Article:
Home / Money / Personal Finance /  How to make the best of your ESOPs

With the flurry of IPOs over the past few months and the popularity of Shark Tank India, employees and founders of companies are looking at ESOPs with a renewed interest and enthusiasm.

What is an ESOP?

Employee Stock Option Plan, or ESOP, is a plan through which employers give their employees the option to purchase stock of the company at a lower or no additional cost at a specified time and specific price.

Thus, as the name suggests ESOP is an option to buy a share at a later date. The employer decides which employees to offer the ESOPs to, the timing, price and number of shares to be allotted to each employee.

Once an employee is given ESOPs, he/she has to hold on to them until the end of the vesting period. Once the vesting period is over the employee can exercise the option to buy the share of the company at the fixed price.

What to do with ESOPs?

Since an ESOP is a right to exercise the option to acquire a share of a company, the employee can choose if and when he/she wants to exercise the option.

Till the vesting date, the ESOP holder cannot take any action. On the vesting date these are the options available .

Do you require money for your personal needs?


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If the answer is yes, you must exercise your option.

Do you wish to make a gain?

If your answer is yes, then you must get into the numbers. If the grant price/fixed price at which you can buy the share from the company is lower than the market price/fair market value, you can consider exercising the option.

Can you pay for exercising the option?

“When exercising your options, that is converting ESOPs into stock, it is understood that the exercise price has to be paid. However, most often the very important perquisite tax is forgotten about. So, not only must you be in a position to pay the exercise price but should also be able to pay the perquisite tax.," explained Sandeep Jethwani, Co-Founder Dezerv.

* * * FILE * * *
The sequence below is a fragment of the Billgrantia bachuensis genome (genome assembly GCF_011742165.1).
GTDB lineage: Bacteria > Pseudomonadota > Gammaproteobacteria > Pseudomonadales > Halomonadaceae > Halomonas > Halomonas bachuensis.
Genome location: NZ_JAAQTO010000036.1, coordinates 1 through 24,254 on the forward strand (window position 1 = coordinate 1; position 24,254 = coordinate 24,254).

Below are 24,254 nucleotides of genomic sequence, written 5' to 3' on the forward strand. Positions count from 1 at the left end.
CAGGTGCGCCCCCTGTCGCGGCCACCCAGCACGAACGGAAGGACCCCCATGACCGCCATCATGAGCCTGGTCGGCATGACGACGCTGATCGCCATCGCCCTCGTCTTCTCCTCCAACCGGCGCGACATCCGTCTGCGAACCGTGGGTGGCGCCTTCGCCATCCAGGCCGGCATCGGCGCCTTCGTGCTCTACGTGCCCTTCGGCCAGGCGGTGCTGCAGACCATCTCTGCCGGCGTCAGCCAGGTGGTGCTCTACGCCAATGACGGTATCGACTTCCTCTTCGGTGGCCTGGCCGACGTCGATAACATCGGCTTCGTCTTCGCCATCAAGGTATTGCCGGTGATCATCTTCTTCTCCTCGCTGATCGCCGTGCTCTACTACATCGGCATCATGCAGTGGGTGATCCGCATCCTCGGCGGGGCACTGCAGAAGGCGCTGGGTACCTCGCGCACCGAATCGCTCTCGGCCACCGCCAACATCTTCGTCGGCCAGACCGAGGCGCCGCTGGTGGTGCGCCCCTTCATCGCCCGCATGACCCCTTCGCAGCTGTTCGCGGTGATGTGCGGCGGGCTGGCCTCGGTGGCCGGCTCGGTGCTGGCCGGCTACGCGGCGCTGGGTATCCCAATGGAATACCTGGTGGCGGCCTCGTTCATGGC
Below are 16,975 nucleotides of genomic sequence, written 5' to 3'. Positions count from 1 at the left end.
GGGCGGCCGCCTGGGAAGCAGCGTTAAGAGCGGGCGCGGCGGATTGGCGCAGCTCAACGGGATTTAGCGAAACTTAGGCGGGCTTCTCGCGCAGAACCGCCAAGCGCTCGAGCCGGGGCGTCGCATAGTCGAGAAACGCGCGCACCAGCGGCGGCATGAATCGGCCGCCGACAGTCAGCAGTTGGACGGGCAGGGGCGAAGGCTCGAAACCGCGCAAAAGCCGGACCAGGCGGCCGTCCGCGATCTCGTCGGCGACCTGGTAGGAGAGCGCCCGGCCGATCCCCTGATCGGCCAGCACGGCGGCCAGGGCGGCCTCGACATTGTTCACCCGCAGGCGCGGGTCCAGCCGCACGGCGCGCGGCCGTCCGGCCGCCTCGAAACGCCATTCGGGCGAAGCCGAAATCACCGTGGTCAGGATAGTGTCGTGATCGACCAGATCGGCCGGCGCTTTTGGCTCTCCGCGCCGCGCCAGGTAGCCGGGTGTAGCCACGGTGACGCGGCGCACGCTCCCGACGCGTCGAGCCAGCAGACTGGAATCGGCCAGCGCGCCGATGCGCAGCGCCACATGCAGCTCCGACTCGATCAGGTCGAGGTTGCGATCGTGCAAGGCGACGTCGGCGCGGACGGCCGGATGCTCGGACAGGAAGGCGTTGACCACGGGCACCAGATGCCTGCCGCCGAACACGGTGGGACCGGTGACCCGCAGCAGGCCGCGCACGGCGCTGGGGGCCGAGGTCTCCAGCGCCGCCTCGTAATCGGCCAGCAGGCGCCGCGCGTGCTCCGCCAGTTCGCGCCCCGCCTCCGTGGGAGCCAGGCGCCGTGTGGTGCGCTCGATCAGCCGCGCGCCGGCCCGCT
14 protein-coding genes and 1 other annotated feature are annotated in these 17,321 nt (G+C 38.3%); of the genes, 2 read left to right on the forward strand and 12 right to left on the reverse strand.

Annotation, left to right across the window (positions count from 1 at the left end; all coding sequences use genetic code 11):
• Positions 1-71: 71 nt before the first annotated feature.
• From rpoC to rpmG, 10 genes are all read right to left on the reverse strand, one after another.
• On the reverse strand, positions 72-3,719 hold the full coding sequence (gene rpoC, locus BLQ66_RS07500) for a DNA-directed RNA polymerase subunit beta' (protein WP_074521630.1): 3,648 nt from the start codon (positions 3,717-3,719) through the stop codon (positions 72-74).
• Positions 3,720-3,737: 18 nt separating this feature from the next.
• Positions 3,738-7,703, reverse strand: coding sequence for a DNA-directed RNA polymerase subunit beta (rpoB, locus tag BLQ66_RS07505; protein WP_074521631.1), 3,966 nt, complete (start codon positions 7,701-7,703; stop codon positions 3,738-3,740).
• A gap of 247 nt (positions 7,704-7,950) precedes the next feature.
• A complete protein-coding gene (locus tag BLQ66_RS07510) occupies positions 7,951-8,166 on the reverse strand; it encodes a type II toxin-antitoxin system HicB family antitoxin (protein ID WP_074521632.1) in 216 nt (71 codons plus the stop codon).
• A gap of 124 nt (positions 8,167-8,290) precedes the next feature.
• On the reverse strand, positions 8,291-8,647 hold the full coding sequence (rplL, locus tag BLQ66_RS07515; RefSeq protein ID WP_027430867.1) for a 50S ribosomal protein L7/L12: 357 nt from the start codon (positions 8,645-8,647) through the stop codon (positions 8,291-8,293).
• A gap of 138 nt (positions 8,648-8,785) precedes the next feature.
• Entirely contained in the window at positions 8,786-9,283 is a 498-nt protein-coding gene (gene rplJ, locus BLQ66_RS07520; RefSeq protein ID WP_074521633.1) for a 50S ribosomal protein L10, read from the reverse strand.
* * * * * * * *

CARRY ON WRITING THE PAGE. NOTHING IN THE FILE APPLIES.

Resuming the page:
“In fact, in many cases, the perquisite tax amount is much more than the exercise price", Jethwani said.

Let the option lapse

If you don’t need the money or cannot arrange for the capital to exercise your option, you must let the option lapse.

Further, if the market price of the shares is lower than the exercise price, you can let the option lapse.

Company is getting listed

The buzz around ESOPs in an organization increases when the company is heading for an IPO.

So, what does one do if he/she holds ESOPs in a company that is going for an IPO?’

“When a company is about to go public, ESOP holders are faced with a choice of whether they should exercise these options before or after listing. There are two factors that one needs to consider before making this decision, first liquidity and second the view of the upside," added Jethwani.

If you require money for a financial goal, then you can consider exercising the option. However, remember that if one were to exercise the ESOP prior to listing, then the shares thus acquired need to be held for six months post listing. This directly impacts your liquidity.

On the other hand, ESOP exercised post listing can be sold almost immediately (subject to employee trading restrictions).

So why should one even consider converting prior to listing? That brings us to the second and most important aspect to consider when you hold ESOPs and the company is getting listed – the potential upside.

This is where your belief in the company as an employee will help you make a decision.

“As an employee of the company going in for an IPO, you have a unique perspective and understanding on the internal strength and inherent potential of the company," said Munish Randev, Founder and CEO of Cervin Family Office.

“This should help you evaluate how the company will perform in the long run," he added.

If you feel that the shares of the company will get listed at a premium and do well in the long term as well, you may opt to wait till the shares are listed, to find an opportune time to exercise your option and subsequently sell the shares at a profit.

“However, as an employee, you must remember that various factors impact how the stock of the company will perform after getting listed. And many factors are not in the control of the ESOP holder.

Hence, the sensible thing to do is exercise your option only when you intend to sell the shares acquired or need money for a financial goal or requirement," concluded Randev.

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